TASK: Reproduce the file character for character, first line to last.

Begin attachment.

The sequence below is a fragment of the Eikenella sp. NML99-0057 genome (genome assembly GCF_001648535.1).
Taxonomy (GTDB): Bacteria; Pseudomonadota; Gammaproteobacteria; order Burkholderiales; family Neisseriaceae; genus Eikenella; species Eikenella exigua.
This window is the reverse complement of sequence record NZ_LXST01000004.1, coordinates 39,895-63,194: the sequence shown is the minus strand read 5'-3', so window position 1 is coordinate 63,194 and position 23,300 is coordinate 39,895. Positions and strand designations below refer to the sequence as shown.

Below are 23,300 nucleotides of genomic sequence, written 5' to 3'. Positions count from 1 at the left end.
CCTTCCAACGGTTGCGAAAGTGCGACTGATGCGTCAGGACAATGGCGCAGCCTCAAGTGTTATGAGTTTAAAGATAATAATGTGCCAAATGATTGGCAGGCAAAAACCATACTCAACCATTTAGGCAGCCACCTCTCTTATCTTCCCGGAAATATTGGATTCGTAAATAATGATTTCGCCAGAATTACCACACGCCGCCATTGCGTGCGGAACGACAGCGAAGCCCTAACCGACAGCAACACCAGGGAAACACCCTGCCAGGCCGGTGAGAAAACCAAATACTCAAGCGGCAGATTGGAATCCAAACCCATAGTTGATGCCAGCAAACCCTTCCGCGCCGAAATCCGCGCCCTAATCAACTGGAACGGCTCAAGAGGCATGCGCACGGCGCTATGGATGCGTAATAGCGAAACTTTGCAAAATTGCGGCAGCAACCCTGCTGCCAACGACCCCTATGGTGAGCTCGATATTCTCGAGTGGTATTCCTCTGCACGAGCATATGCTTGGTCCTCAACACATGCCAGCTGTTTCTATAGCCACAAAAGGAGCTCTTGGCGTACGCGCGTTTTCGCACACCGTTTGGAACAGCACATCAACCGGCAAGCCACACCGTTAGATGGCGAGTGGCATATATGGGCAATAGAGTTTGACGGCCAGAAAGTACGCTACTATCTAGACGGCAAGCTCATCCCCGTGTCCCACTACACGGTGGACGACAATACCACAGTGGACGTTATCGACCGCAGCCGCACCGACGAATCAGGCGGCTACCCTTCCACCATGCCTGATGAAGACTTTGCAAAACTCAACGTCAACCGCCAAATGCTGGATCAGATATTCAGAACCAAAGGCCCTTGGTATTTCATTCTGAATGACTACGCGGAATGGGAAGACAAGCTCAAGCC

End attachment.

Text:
The sequence below is a fragment of the Eikenella sp. NML99-0057 genome (genome assembly GCF_001648535.1).
Taxonomy (GTDB): Bacteria; Pseudomonadota; Gammaproteobacteria; order Burkholderiales; family Neisseriaceae; genus Eikenella; species Eikenella exigua.
This window is the reverse complement of sequence record NZ_LXST01000004.1, coordinates 39,895-63,194: the sequence shown is the minus strand read 5'-3', so window position 1 is coordinate 63,194 and position 23,300 is coordinate 39,895. Positions and strand designations below refer to the sequence as shown.

Below are 23,300 nucleotides of genomic sequence, written 5' to 3'. Positions count from 1 at the left end.
CCTTCCAACGGTTGCGAAAGTGCGACTGATGCGTCAGGACAATGGCGCAGCCTCAAGTGTTATGAGTTTAAAGATAATAATGTGCCAAATGATTGGCAGGCAAAAACCATACTCAACCATTTAGGCAGCCACCTCTCTTATCTTCCCGGAAATATTGGATTCGTAAATAATGATTTCGCCAGAATTACCACACGCCGCCATTGCGTGCGGAACGACAGCGAAGCCCTAACCGACAGCAACACCAGGGAAACACCCTGCCAGGCCGGTGAGAAAACCAAATACTCAAGCGGCAGATTGGAATCCAAACCCATAGTTGATGCCAGCAAACCCTTCCGCGCCGAAATCCGCGCCCTAATCAACTGGAACGGCTCAAGAGGCATGCGCACGGCGCTATGGATGCGTAATAGCGAAACTTTGCAAAATTGCGGCAGCAACCCTGCTGCCAACGACCCCTATGGTGAGCTCGATATTCTCGAGTGGTATTCCTCTGCACGAGCATATGCTTGGTCCTCAACACATGCCAGCTGTTTCTATAGCCACAAAAGGAGCTCTTGGCGTACGCGCGTTTTCGCACACCGTTTGGAACAGCACATCAACCGGCAAGCCACACCGTTAGATGGCGAGTGGCATATATGGGCAATAGAGTTTGACGGCCAGAAAGTACGCTACTATCTAGACGGCAAGCTCATCCCCGTGTCCCACTACACGGTGGACGACAATACCACAGTGGACGTTATCGACCGCAGCCGCACCGACGAATCAGGCGGCTACCCTTCCACCATGCCTGATGAAGACTTTGCAAAACTCAACGTCAACCGCCAAATGCTGGATCAGATATTCAGAACCAAAGGCCCTTGGTATTTCATTCTGAATGACTACGCGGAATGGGAAGACAAGCTCAAGCC